The passage that you are looking for is probably in the section where Beatty comes to Montag's house and gives him a brief history lesson of how it came to be that books were being burnt. In this lesson, he describes how people became less and less interested in real thinking, because it took too long. People wanted to know what a book was about, without having to read it themselves. That way, they could feel smart without having to go to a lot of effort. In a nutshell, people were lazy. Now, the government were just peachy with this tendency that people had, because if people were too lazy to read, that means that they were too lazy to think for themselves. It is independent, free-thinking people that typically cause problems for government--they are the ones that inspire change, rebellion, revolution, and dissatisfaction on a mass scale, that ultimately takes the power away from the government. So, their society encouraged such lazy behavior; they encouraged books not being read; they enouraged people not thinking. However, they wanted people to feel like they were thinking, to feel like they were learning, so that their minds weren't bored or restless. So, instead of giving them deep, profound philosophy that might inspire independence, they gave them shallow, fake learning instead, to give them the feeling of learning without learning anything "dangerous." Beatty states it as follows, in speaking of Clarisse and her family:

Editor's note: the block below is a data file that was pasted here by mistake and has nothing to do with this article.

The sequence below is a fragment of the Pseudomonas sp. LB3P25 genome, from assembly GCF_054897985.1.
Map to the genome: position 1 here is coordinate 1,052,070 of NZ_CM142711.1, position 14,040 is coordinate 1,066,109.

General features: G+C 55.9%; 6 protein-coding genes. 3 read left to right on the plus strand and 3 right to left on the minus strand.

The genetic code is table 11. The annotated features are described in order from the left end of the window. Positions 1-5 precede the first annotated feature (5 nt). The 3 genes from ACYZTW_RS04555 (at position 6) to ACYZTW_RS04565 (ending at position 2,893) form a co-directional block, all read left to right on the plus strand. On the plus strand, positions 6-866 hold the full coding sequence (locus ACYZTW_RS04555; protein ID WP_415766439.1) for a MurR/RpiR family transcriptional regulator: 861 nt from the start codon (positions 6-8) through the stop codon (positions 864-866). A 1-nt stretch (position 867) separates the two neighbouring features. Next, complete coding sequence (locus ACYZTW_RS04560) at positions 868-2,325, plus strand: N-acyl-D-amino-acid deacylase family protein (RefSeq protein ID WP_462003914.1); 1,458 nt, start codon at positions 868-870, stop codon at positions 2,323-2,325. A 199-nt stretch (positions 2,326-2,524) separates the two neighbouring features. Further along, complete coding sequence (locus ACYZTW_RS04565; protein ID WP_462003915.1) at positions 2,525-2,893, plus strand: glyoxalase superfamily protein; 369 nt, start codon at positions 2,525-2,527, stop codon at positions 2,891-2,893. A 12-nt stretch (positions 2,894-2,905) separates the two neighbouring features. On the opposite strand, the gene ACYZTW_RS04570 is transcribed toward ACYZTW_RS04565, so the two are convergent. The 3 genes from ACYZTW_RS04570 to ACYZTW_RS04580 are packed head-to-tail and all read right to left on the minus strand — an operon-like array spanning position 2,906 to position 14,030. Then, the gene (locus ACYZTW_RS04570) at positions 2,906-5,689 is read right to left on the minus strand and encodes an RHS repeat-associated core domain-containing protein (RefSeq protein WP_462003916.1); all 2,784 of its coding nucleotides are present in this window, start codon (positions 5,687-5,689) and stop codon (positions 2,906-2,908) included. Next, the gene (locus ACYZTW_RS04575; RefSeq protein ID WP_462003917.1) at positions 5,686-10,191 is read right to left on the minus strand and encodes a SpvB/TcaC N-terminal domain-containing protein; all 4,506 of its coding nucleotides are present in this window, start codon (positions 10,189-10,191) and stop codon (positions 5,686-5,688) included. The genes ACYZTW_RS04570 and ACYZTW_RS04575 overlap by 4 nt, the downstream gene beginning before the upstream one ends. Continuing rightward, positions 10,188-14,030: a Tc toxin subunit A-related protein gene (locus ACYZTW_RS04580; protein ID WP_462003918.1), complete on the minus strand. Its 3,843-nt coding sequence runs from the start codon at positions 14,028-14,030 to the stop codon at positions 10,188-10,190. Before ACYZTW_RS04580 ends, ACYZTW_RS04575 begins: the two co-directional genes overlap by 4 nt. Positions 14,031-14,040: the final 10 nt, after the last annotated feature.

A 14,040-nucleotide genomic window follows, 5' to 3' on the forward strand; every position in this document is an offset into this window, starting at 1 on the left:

"She didn't want to know how a thing was done, but why. That can be embarrassing. You ask why to a lot of things and you wind up very unhappy indeed, if you keep at it."
So, he states later, they try to "nip most of them in the bud," meaning, the people that ask "why" too often. Instead, they keep people busy with television, activities, fast cars, and useless information; that way, people don't ever get curious because they're so busy being entertained. I hope that was the passage that you were looking for; good luck!